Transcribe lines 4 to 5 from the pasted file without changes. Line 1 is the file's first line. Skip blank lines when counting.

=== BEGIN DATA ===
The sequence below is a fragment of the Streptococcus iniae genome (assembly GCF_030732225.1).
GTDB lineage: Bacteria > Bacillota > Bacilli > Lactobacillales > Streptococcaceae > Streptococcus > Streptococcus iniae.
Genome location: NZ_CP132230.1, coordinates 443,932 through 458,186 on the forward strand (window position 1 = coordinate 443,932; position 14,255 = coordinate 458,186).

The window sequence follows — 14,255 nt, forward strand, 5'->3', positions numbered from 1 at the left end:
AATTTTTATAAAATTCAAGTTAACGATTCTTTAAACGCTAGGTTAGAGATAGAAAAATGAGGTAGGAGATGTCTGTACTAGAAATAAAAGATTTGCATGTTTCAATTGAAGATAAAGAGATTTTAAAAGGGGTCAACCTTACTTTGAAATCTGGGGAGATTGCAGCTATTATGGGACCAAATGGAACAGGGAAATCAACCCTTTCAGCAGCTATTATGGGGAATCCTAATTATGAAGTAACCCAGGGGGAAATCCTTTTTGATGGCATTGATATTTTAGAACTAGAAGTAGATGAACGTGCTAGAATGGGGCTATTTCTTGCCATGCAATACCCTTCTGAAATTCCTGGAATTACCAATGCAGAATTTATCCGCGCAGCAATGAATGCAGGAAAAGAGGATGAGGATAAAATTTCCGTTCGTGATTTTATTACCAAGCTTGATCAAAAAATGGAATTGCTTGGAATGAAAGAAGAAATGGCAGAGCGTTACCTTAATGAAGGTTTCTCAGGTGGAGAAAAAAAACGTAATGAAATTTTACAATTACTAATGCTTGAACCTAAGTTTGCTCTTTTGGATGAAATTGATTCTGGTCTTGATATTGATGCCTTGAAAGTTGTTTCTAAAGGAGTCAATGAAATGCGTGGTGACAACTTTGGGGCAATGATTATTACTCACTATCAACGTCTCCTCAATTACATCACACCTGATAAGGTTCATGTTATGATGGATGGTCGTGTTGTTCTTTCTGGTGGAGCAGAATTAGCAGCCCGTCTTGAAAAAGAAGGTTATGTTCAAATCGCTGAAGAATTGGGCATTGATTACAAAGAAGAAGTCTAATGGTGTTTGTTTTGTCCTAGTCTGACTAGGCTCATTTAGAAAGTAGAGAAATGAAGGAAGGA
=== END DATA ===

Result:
The window sequence follows — 14,255 nt, forward strand, 5'->3', positions numbered from 1 at the left end:
AATTTTTATAAAATTCAAGTTAACGATTCTTTAAACGCTAGGTTAGAGATAGAAAAATGAGGTAGGAGATGTCTGTACTAGAAATAAAAGATTTGCATGTTTCAATTGAAGATAAAGAGATTTTAAAAGGGGTCAACCTTACTTTGAAATCTGGGGAGATTGCAGCTATTATGGGACCAAATGGAACAGGGAAATCAACCCTTTCAGCAGCTATTATGGGGAATCCTAATTATGAAGTAACCCAGGGGGAAATCCTTTTTGATGGCATTGATATTTTAGAACTAGAAGTAGATGAACGTGCTAGAATGGGGCTATTTCTTGCCATGCAATACCCTTCTGAAATTCCTGGAATTACCAATGCAGAATTTATCCGCGCAGCAATGAATGCAGGAAAAGAGGATGAGGATAAAATTTCCGTTCGTGATTTTATTACCAAGCTTGATCAAAAAATGGAATTGCTTGGAATGAAAGAAGAAATGGCAGAGCGTTACCTTAATGAAGGTTTCTCAGGTGGAGAAAAAAAACGTAATGAAATTTTACAATTACTAATGCTTGAACCTAAGTTTGCTCTTTTGGATGAAATTGATTCTGGTCTTGATATTGATGCCTTGAAAGTTGTTTCTAAAGGAGTCAATGAAATGCGTGGTGACAACTTTGGGGCAATGATTATTACTCACTATCAACGTCTCCTCAATTACATCACACCTGATAAGGTTCATGTTATGATGGATGGTCGTGTTGTTCTTTCTGGTGGAGCAGAATTAGCAGCCCGTCTTGAAAAAGAAGGTTATGTTCAAATCGCTGAAGAATTGGGCATTGATTACAAAGAAGAAGTCTAATGGTGTTTGTTTTGTCCTAGTCTGACTAGGCTCATTTAGAAAGTAGAGAAATGAAGGAAGGA